Development and feasibility study of a sensory-enhanced robot-aided motor training in stroke rehabilitation

W. Liu, Mukul Mukherjee, Y. Tsaur, S. H. Kim, H. Liu, P. Natarajan, A. Agah

Research output: Chapter in Book/Report/Conference proceedingConference contribution

3 Citations (Scopus)

Abstract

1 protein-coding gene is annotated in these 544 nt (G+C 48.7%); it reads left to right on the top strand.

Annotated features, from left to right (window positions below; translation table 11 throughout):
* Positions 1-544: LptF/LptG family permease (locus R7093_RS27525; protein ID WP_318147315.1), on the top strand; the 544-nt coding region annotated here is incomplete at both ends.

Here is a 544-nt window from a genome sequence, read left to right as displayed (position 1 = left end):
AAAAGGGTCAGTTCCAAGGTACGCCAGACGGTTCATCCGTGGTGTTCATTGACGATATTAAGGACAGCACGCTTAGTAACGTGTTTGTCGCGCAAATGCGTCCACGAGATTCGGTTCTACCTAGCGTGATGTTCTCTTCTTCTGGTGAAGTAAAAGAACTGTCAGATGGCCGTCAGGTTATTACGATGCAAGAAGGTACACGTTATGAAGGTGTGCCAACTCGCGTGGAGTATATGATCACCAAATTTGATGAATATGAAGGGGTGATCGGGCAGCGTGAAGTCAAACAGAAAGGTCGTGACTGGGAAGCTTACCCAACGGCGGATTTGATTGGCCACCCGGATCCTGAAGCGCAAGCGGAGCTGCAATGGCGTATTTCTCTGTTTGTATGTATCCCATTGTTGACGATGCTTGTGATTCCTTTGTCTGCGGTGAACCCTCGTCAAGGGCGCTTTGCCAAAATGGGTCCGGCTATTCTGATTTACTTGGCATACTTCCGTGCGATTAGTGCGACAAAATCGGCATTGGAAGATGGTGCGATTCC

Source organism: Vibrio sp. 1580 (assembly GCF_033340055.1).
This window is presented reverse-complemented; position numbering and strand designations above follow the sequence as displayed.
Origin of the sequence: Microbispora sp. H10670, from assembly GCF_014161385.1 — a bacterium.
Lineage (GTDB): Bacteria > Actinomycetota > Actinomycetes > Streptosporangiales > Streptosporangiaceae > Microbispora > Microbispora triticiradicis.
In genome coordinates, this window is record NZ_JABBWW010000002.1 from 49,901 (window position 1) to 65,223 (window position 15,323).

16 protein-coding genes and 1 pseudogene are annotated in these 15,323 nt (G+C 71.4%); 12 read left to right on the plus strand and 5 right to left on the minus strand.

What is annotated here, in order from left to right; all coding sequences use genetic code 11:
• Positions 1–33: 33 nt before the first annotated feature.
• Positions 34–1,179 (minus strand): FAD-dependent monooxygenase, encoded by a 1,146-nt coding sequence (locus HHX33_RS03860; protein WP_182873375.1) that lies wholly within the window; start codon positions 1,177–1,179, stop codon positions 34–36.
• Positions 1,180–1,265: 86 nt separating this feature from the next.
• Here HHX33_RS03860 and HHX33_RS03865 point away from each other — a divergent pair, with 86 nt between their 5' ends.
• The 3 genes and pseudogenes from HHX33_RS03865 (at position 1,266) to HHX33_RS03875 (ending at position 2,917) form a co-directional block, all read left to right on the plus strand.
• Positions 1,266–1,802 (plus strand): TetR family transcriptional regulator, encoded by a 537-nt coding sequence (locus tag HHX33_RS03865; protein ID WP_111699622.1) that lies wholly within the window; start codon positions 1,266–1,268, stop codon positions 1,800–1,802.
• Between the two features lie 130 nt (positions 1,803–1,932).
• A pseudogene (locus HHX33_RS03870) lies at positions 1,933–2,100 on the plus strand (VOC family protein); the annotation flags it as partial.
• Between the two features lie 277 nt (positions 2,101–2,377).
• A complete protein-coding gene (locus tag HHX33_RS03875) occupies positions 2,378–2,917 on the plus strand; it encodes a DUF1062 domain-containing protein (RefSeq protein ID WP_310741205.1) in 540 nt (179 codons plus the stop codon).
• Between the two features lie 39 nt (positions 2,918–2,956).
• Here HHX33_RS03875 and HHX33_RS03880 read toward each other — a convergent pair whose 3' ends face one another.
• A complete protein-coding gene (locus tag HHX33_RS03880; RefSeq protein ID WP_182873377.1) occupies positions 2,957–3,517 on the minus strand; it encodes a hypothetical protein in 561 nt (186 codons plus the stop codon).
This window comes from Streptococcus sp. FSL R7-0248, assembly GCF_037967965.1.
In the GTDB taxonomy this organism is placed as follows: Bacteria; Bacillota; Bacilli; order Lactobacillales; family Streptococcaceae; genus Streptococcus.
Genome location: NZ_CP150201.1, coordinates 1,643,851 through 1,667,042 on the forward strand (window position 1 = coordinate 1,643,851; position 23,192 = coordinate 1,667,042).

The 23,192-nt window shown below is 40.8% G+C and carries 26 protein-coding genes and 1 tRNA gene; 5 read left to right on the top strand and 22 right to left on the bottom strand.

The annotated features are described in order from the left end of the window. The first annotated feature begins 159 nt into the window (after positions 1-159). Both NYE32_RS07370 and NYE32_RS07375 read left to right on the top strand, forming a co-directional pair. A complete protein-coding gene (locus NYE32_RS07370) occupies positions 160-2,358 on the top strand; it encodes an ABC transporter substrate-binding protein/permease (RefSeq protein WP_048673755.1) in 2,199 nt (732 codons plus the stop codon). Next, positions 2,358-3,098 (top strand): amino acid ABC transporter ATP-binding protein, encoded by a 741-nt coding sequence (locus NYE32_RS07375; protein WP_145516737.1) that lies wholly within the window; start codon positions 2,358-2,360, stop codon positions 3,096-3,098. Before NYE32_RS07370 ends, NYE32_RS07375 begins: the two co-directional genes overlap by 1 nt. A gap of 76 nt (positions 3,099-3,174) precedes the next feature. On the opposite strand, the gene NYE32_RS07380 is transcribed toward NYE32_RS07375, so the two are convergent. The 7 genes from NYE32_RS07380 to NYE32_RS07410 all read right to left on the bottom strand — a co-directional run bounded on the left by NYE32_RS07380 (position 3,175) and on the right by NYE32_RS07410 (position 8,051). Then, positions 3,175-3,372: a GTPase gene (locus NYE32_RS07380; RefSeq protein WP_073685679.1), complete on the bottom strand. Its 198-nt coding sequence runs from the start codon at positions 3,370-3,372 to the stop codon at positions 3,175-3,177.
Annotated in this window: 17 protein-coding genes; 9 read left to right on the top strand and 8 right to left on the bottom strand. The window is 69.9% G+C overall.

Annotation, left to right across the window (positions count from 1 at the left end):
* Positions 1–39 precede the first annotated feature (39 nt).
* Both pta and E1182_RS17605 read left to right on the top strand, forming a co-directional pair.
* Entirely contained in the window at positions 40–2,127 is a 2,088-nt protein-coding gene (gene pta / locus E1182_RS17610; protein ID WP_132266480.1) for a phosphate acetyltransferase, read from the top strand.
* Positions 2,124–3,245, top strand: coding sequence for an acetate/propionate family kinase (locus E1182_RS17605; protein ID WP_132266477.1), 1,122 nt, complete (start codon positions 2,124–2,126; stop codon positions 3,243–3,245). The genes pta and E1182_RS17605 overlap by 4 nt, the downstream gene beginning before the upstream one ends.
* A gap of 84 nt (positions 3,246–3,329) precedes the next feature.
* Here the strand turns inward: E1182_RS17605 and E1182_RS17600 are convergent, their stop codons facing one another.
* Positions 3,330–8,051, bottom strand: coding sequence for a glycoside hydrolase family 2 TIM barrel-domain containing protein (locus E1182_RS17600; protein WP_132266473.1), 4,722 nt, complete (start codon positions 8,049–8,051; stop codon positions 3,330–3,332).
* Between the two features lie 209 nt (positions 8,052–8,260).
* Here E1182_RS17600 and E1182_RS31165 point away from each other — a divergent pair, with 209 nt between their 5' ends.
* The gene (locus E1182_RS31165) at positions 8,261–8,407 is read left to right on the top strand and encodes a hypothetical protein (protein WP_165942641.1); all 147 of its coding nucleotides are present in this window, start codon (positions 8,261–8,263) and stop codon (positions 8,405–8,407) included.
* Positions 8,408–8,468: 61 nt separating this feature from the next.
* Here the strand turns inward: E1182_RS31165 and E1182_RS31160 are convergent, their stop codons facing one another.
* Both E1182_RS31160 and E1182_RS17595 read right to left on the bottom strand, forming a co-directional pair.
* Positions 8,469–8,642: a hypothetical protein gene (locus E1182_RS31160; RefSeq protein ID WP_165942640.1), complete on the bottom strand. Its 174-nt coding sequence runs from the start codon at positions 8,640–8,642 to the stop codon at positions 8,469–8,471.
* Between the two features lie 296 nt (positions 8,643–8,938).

Functional impairment of the upper limb is a major challenge faced by many stroke survivors. The present study aimed at developing a novel sensory-enhanced robot-aided motor training program and testing its feasibility in stroke rehabilitation. A specially designed robot handle was developed as an attachment to the Inmotion2 robotic system. This handle provided sensory stimulation through pins connected to small servo motors inside the handle. Vibration of the pins was activated during motor training once pressure on the handle reached a certain threshold indicating an active motion of the study subject. Nine chronic stroke survivors were randomly assigned to either a sensory-enhanced robot-aided motor training group (SERMT) or robot-aided motor training only group (RMT). All participants underwent a 6-week motor training program, performing target reaching movements with the specialized handle with or without vibration stimulation during training. Motor Status (MS) scores were measured for functional outcome prior to and after training. The results showed significant improvement in the total MS scores after training in both experimental groups. However, MS sub-scores for the shoulder/elbow and the wrist/hand increased significantly only in the SERMT group (p<0.05). Future studies are required to confirm these preliminary findings.